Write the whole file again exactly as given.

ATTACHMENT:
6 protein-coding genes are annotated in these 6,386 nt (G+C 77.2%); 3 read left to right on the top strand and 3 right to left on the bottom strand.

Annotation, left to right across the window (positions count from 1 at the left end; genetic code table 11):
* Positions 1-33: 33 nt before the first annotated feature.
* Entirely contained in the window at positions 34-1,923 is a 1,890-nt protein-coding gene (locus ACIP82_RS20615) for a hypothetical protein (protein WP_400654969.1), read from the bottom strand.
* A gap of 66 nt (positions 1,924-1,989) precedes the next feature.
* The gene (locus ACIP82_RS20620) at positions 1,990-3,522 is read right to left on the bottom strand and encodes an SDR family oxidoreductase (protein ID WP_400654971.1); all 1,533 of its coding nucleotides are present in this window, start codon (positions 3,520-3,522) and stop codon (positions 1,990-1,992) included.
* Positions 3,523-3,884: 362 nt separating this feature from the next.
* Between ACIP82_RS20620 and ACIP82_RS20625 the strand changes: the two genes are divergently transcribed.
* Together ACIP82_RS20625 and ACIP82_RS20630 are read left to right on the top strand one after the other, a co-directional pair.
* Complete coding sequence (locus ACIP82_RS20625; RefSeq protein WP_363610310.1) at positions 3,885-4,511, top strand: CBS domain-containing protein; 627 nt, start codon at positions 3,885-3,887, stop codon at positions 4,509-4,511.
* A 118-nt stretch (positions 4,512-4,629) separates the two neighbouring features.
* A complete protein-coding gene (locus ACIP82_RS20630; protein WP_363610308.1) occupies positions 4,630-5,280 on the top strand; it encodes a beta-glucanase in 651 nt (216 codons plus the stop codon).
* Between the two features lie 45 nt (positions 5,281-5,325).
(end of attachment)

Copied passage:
6 protein-coding genes are annotated in these 6,386 nt (G+C 77.2%); 3 read left to right on the top strand and 3 right to left on the bottom strand.

Annotation, left to right across the window (positions count from 1 at the left end; genetic code table 11):
* Positions 1-33: 33 nt before the first annotated feature.
* Entirely contained in the window at positions 34-1,923 is a 1,890-nt protein-coding gene (locus ACIP82_RS20615) for a hypothetical protein (protein WP_400654969.1), read from the bottom strand.
* A gap of 66 nt (positions 1,924-1,989) precedes the next feature.
* The gene (locus ACIP82_RS20620) at positions 1,990-3,522 is read right to left on the bottom strand and encodes an SDR family oxidoreductase (protein ID WP_400654971.1); all 1,533 of its coding nucleotides are present in this window, start codon (positions 3,520-3,522) and stop codon (positions 1,990-1,992) included.
* Positions 3,523-3,884: 362 nt separating this feature from the next.
* Between ACIP82_RS20620 and ACIP82_RS20625 the strand changes: the two genes are divergently transcribed.
* Together ACIP82_RS20625 and ACIP82_RS20630 are read left to right on the top strand one after the other, a co-directional pair.
* Complete coding sequence (locus ACIP82_RS20625; RefSeq protein WP_363610310.1) at positions 3,885-4,511, top strand: CBS domain-containing protein; 627 nt, start codon at positions 3,885-3,887, stop codon at positions 4,509-4,511.
* A 118-nt stretch (positions 4,512-4,629) separates the two neighbouring features.
* A complete protein-coding gene (locus ACIP82_RS20630; protein WP_363610308.1) occupies positions 4,630-5,280 on the top strand; it encodes a beta-glucanase in 651 nt (216 codons plus the stop codon).
* Between the two features lie 45 nt (positions 5,281-5,325).